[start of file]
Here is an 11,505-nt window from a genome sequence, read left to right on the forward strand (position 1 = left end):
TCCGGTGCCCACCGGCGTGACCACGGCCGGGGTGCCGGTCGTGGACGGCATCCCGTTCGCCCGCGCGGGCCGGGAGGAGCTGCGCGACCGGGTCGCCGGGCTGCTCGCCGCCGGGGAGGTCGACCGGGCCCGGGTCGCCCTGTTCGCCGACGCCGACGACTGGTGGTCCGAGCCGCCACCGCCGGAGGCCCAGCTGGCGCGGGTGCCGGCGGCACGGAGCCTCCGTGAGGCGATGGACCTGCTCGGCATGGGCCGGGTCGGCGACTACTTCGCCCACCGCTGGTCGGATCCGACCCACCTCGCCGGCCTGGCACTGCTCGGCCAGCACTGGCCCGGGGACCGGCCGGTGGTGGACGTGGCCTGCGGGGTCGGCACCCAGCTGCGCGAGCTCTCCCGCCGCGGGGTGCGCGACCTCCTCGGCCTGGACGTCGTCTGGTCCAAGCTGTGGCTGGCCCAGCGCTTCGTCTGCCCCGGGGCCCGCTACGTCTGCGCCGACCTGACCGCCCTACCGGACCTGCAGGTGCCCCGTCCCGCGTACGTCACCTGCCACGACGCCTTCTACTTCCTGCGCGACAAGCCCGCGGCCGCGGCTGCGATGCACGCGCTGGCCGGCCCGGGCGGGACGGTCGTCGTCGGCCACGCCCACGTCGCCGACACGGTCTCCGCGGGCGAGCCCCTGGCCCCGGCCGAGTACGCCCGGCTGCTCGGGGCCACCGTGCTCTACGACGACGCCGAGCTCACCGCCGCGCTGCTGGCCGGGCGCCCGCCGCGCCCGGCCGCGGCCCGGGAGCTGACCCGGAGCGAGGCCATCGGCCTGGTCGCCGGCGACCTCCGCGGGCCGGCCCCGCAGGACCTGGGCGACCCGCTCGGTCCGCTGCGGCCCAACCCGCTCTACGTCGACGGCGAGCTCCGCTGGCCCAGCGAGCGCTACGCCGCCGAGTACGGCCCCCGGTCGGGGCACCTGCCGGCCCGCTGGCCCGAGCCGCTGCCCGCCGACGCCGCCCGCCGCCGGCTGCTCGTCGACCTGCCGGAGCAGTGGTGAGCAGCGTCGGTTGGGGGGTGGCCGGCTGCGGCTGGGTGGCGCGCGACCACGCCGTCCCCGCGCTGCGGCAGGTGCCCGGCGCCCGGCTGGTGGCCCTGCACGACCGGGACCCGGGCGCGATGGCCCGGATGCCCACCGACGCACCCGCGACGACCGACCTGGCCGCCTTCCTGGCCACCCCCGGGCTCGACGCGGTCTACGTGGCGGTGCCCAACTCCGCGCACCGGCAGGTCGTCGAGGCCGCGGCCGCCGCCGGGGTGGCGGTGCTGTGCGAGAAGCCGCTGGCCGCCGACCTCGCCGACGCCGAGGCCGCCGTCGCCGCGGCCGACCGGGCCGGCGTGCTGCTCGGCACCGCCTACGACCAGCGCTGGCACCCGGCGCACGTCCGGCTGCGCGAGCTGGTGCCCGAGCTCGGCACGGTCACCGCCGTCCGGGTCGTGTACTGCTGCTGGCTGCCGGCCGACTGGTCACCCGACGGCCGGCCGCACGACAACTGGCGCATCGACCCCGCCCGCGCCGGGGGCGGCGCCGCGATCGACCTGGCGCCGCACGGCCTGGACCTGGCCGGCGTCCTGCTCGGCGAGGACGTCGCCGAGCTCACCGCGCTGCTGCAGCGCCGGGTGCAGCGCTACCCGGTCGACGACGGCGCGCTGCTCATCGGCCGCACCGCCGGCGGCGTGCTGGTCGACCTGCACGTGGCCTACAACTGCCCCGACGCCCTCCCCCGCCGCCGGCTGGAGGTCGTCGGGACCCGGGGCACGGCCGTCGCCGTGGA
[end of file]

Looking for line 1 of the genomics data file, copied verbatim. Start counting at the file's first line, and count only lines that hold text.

Here is an 11,505-nt window from a genome sequence, read left to right on the forward strand (position 1 = left end):